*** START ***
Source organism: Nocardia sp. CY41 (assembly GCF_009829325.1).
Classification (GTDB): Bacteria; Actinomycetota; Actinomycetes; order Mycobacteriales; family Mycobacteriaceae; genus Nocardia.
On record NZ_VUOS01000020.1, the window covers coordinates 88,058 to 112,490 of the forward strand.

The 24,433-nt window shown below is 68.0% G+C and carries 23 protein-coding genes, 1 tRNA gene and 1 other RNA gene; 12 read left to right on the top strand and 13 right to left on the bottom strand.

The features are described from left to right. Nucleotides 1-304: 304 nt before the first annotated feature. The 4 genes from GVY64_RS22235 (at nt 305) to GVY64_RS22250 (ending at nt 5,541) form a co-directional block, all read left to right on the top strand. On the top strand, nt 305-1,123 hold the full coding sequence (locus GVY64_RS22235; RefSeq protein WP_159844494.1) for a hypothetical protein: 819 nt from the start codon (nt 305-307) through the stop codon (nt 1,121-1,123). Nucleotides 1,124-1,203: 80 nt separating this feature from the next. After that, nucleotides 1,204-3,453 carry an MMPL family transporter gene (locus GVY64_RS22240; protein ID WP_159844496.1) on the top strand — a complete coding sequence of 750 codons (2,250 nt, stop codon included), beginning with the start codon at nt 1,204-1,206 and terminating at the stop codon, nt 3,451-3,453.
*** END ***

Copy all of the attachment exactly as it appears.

Source organism: Nocardia sp. CY41 (assembly GCF_009829325.1).
Classification (GTDB): Bacteria; Actinomycetota; Actinomycetes; order Mycobacteriales; family Mycobacteriaceae; genus Nocardia.
On record NZ_VUOS01000020.1, the window covers coordinates 88,058 to 112,490 of the forward strand.

The 24,433-nt window shown below is 68.0% G+C and carries 23 protein-coding genes, 1 tRNA gene and 1 other RNA gene; 12 read left to right on the top strand and 13 right to left on the bottom strand.

The features are described from left to right. Nucleotides 1-304: 304 nt before the first annotated feature. The 4 genes from GVY64_RS22235 (at nt 305) to GVY64_RS22250 (ending at nt 5,541) form a co-directional block, all read left to right on the top strand. On the top strand, nt 305-1,123 hold the full coding sequence (locus GVY64_RS22235; RefSeq protein WP_159844494.1) for a hypothetical protein: 819 nt from the start codon (nt 305-307) through the stop codon (nt 1,121-1,123). Nucleotides 1,124-1,203: 80 nt separating this feature from the next. After that, nucleotides 1,204-3,453 carry an MMPL family transporter gene (locus GVY64_RS22240; protein ID WP_159844496.1) on the top strand — a complete coding sequence of 750 codons (2,250 nt, stop codon included), beginning with the start codon at nt 1,204-1,206 and terminating at the stop codon, nt 3,451-3,453.